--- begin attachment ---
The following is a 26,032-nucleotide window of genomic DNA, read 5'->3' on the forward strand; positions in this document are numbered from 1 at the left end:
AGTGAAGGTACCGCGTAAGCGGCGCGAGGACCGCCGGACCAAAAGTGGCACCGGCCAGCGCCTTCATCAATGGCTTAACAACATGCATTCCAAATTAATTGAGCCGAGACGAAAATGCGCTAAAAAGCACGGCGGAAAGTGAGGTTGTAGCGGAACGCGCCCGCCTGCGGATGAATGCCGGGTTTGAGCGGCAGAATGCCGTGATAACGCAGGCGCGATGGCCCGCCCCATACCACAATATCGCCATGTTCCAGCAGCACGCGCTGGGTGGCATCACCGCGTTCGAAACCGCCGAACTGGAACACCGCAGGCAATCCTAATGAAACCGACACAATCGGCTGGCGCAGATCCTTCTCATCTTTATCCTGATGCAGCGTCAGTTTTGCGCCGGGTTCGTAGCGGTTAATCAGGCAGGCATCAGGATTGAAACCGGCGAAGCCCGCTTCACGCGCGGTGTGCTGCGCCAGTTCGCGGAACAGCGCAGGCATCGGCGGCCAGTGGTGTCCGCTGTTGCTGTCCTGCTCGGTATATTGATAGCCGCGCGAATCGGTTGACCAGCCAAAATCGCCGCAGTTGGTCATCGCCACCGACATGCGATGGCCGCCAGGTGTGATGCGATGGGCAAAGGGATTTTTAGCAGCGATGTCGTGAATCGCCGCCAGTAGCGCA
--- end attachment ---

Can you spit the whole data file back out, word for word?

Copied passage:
The following is a 26,032-nucleotide window of genomic DNA, read 5'->3' on the forward strand; positions in this document are numbered from 1 at the left end:
AGTGAAGGTACCGCGTAAGCGGCGCGAGGACCGCCGGACCAAAAGTGGCACCGGCCAGCGCCTTCATCAATGGCTTAACAACATGCATTCCAAATTAATTGAGCCGAGACGAAAATGCGCTAAAAAGCACGGCGGAAAGTGAGGTTGTAGCGGAACGCGCCCGCCTGCGGATGAATGCCGGGTTTGAGCGGCAGAATGCCGTGATAACGCAGGCGCGATGGCCCGCCCCATACCACAATATCGCCATGTTCCAGCAGCACGCGCTGGGTGGCATCACCGCGTTCGAAACCGCCGAACTGGAACACCGCAGGCAATCCTAATGAAACCGACACAATCGGCTGGCGCAGATCCTTCTCATCTTTATCCTGATGCAGCGTCAGTTTTGCGCCGGGTTCGTAGCGGTTAATCAGGCAGGCATCAGGATTGAAACCGGCGAAGCCCGCTTCACGCGCGGTGTGCTGCGCCAGTTCGCGGAACAGCGCAGGCATCGGCGGCCAGTGGTGTCCGCTGTTGCTGTCCTGCTCGGTATATTGATAGCCGCGCGAATCGGTTGACCAGCCAAAATCGCCGCAGTTGGTCATCGCCACCGACATGCGATGGCCGCCAGGTGTGATGCGATGGGCAAAGGGATTTTTAGCAGCGATGTCGTGAATCGCCGCCAGTAGCGCA